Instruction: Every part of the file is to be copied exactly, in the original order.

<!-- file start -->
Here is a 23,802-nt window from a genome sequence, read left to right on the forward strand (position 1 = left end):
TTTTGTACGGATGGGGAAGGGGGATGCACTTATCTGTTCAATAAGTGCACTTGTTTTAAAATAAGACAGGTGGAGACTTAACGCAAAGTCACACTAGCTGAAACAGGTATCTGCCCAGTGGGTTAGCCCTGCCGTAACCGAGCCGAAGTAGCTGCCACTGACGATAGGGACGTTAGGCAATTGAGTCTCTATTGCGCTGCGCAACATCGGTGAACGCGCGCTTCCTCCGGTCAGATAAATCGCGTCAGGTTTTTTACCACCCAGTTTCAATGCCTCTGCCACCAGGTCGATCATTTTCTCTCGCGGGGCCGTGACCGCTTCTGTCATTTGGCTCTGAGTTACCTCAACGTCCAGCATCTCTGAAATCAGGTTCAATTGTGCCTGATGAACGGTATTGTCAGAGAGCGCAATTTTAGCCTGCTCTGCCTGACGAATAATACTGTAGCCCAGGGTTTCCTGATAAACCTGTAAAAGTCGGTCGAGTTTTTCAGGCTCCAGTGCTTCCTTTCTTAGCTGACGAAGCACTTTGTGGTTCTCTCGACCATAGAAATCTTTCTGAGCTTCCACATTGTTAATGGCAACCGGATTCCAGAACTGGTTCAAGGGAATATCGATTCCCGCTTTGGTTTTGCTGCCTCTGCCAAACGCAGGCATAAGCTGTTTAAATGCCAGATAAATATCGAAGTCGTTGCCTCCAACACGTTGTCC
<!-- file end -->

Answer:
Here is a 23,802-nt window from a genome sequence, read left to right on the forward strand (position 1 = left end):
TTTTGTACGGATGGGGAAGGGGGATGCACTTATCTGTTCAATAAGTGCACTTGTTTTAAAATAAGACAGGTGGAGACTTAACGCAAAGTCACACTAGCTGAAACAGGTATCTGCCCAGTGGGTTAGCCCTGCCGTAACCGAGCCGAAGTAGCTGCCACTGACGATAGGGACGTTAGGCAATTGAGTCTCTATTGCGCTGCGCAACATCGGTGAACGCGCGCTTCCTCCGGTCAGATAAATCGCGTCAGGTTTTTTACCACCCAGTTTCAATGCCTCTGCCACCAGGTCGATCATTTTCTCTCGCGGGGCCGTGACCGCTTCTGTCATTTGGCTCTGAGTTACCTCAACGTCCAGCATCTCTGAAATCAGGTTCAATTGTGCCTGATGAACGGTATTGTCAGAGAGCGCAATTTTAGCCTGCTCTGCCTGACGAATAATACTGTAGCCCAGGGTTTCCTGATAAACCTGTAAAAGTCGGTCGAGTTTTTCAGGCTCCAGTGCTTCCTTTCTTAGCTGACGAAGCACTTTGTGGTTCTCTCGACCATAGAAATCTTTCTGAGCTTCCACATTGTTAATGGCAACCGGATTCCAGAACTGGTTCAAGGGAATATCGATTCCCGCTTTGGTTTTGCTGCCTCTGCCAAACGCAGGCATAAGCTGTTTAAATGCCAGATAAATATCGAAGTCGTTGCCTCCAACACGTTGTCC